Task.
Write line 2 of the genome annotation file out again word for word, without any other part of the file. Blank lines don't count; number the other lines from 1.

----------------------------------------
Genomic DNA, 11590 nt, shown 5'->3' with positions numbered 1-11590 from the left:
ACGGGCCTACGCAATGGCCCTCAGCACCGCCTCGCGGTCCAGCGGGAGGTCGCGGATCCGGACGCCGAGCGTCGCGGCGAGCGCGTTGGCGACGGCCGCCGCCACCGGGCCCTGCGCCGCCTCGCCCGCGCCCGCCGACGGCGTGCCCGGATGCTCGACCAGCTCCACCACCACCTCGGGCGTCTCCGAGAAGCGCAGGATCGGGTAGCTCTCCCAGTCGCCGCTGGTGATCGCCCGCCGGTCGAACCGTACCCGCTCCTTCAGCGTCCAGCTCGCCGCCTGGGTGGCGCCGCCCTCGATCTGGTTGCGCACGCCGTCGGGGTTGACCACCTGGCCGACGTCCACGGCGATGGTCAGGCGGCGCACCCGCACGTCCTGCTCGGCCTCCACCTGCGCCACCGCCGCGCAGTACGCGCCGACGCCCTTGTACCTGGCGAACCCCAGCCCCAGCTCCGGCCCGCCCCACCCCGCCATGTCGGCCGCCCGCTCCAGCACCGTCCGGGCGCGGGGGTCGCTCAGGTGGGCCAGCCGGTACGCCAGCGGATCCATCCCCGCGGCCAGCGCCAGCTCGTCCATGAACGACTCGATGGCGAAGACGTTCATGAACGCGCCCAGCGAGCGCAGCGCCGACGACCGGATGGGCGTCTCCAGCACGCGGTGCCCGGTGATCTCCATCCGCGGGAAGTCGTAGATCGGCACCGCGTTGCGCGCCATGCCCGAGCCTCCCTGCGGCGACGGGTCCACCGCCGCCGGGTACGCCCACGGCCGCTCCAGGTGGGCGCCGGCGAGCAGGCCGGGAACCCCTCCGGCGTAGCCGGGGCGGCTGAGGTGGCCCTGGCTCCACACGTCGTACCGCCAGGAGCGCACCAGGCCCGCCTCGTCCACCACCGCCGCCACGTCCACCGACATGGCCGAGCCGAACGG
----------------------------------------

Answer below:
ACGGGCCTACGCAATGGCCCTCAGCACCGCCTCGCGGTCCAGCGGGAGGTCGCGGATCCGGACGCCGAGCGTCGCGGCGAGCGCGTTGGCGACGGCCGCCGCCACCGGGCCCTGCGCCGCCTCGCCCGCGCCCGCCGACGGCGTGCCCGGATGCTCGACCAGCTCCACCACCACCTCGGGCGTCTCCGAGAAGCGCAGGATCGGGTAGCTCTCCCAGTCGCCGCTGGTGATCGCCCGCCGGTCGAACCGTACCCGCTCCTTCAGCGTCCAGCTCGCCGCCTGGGTGGCGCCGCCCTCGATCTGGTTGCGCACGCCGTCGGGGTTGACCACCTGGCCGACGTCCACGGCGATGGTCAGGCGGCGCACCCGCACGTCCTGCTCGGCCTCCACCTGCGCCACCGCCGCGCAGTACGCGCCGACGCCCTTGTACCTGGCGAACCCCAGCCCCAGCTCCGGCCCGCCCCACCCCGCCATGTCGGCCGCCCGCTCCAGCACCGTCCGGGCGCGGGGGTCGCTCAGGTGGGCCAGCCGGTACGCCAGCGGATCCATCCCCGCGGCCAGCGCCAGCTCGTCCATGAACGACTCGATGGCGAAGACGTTCATGAACGCGCCCAGCGAGCGCAGCGCCGACGACCGGATGGGCGTCTCCAGCACGCGGTGCCCGGTGATCTCCATCCGCGGGAAGTCGTAGATCGGCACCGCGTTGCGCGCCATGCCCGAGCCTCCCTGCGGCGACGGGTCCACCGCCGCCGGGTACGCCCACGGCCGCTCCAGGTGGGCGCCGGCGAGCAGGCCGGGAACCCCTCCGGCGTAGCCGGGGCGGCTGAGGTGGCCCTGGCTCCACACGTCGTACCGCCAGGAGCGCACCAGGCCCGCCTCGTCCACCACCGCCGCCACGTCCACCGACATGGCCGAGCCGAACGG